How to Save Your Drug Company - Pharmaceutical Executive


How to Save Your Drug Company

Pharmaceutical Executive

M&A vs. R&D

Figure 3: The average impact of M&A on small and large pharmas

Figure 3
Getting bigger has been no better at upping output than spending more. In fact, the Big Pharmas that have grown organically rather than through M&A activity have outperformed the high-dealing firms (based on an analysis of 24 acquisitions, six mergers, and 10-plus years of before-and-after data). "Only small companies show a slight, but significant, increase in new drug output. For large companies, M&As do not seem to create or destroy value.... [Their] impact can be summarized as 1 + 1 = 1," Munos writes. But industrywide consolidation could have an overall negative effect on productivity. Munos detected an unexpectedly close correlation between the number of new drugs produced and the number of companies operating in any given year. "A larger number of companies [may] accelerate the acquisition of knowledge, creating...a spillover—an industrywide benefit that enables all companies to be more productive."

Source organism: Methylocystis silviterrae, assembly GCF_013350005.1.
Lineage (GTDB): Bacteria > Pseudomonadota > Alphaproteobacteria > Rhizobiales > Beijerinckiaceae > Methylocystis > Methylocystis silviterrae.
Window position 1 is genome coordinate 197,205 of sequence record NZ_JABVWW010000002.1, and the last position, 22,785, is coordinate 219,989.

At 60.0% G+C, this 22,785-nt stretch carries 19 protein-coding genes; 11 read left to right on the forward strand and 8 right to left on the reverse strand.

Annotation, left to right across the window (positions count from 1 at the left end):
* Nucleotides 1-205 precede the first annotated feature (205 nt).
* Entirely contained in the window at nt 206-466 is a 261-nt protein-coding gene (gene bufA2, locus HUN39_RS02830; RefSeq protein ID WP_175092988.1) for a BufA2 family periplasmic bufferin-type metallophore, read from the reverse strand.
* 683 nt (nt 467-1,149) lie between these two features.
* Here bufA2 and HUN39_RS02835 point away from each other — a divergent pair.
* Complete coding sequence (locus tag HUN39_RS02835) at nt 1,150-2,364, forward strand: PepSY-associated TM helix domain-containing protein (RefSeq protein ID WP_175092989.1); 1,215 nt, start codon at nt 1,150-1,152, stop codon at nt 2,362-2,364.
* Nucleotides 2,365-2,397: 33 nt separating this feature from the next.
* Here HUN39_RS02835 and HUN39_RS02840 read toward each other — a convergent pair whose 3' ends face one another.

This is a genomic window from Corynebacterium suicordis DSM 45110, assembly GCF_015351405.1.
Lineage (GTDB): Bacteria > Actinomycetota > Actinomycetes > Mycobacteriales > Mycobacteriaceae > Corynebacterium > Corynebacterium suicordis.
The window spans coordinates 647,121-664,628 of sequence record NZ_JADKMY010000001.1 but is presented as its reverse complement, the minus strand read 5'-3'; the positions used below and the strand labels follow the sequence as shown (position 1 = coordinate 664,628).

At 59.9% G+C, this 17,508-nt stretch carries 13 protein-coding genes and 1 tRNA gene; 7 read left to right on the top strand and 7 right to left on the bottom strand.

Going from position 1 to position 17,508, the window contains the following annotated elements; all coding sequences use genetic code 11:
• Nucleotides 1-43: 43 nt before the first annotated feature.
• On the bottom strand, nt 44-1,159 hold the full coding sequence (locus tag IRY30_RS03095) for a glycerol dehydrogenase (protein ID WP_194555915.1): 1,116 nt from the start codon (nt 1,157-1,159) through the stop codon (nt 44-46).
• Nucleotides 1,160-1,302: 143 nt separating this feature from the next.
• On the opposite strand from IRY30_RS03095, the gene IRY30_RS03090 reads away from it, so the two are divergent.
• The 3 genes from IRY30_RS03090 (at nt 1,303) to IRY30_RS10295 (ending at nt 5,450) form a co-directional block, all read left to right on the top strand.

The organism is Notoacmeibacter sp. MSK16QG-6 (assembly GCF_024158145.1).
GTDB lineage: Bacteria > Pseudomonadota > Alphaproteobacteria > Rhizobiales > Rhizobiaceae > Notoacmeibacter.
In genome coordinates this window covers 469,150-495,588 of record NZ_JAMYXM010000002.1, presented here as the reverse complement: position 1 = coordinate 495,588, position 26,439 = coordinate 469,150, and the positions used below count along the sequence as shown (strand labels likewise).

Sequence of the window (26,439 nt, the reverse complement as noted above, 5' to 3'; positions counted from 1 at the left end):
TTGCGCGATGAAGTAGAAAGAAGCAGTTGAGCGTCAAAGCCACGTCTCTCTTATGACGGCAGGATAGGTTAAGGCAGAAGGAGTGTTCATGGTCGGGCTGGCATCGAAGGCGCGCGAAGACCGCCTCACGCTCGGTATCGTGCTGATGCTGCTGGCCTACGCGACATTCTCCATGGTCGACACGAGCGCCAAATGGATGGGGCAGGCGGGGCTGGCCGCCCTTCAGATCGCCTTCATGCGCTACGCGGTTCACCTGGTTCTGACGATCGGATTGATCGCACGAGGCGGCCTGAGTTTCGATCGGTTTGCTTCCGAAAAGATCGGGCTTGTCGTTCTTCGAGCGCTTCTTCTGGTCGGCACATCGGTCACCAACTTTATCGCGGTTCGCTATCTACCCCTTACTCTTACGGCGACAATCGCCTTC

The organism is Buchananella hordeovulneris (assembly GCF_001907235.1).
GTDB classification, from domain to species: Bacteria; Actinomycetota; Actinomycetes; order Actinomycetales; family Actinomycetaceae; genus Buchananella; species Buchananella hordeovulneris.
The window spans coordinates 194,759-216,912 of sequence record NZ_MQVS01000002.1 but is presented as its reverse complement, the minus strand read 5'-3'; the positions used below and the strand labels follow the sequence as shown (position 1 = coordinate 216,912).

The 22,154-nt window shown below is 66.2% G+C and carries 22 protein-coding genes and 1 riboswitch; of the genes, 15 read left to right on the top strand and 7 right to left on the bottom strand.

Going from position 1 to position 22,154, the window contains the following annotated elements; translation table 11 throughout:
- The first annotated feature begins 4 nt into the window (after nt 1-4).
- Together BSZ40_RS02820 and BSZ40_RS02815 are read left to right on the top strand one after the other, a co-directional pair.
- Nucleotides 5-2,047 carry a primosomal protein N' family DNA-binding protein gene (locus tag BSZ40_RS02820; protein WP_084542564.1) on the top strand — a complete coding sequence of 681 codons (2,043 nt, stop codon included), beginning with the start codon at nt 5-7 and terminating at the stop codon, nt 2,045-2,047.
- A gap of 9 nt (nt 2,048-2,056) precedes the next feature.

Figure 4: Predicted income for the top 13 pharmas, 2009–2018

Figure 4
The patent cliff over which the industry is currently plunging is likely to result in a 5 to 10 percent loss in sales and a 20 to 30 percent loss in net income between 2012 and 2015. Sales should recover through 2018, but income may continue to suffer, clawing back only 5 percent. That scenario will make any pharma CEO tremble. "If the performance of the current business model cannot satisfy stakeholders, M&A are not a solution, and the process improvements and cost-cutting measures commonly used cannot make a sufficient difference, perhaps the industry ought to embrace a more radical change and seize the opportunity to redesign the model," writes Munos.


"Venture outside [the] comfort zone" when redesigning its engine of innovation.

Embrace experiments like open-source R&D, innovation networks, and public-private partnerships to "harness the 'global brain" and access the best science.

Increase the odds of breakthrough discoveries by creating "a separate, protected area the sole purpose of which is disruptive innovation."

Cut back on the process culture that "create[s] little value in an industry dominated by blockbusters."


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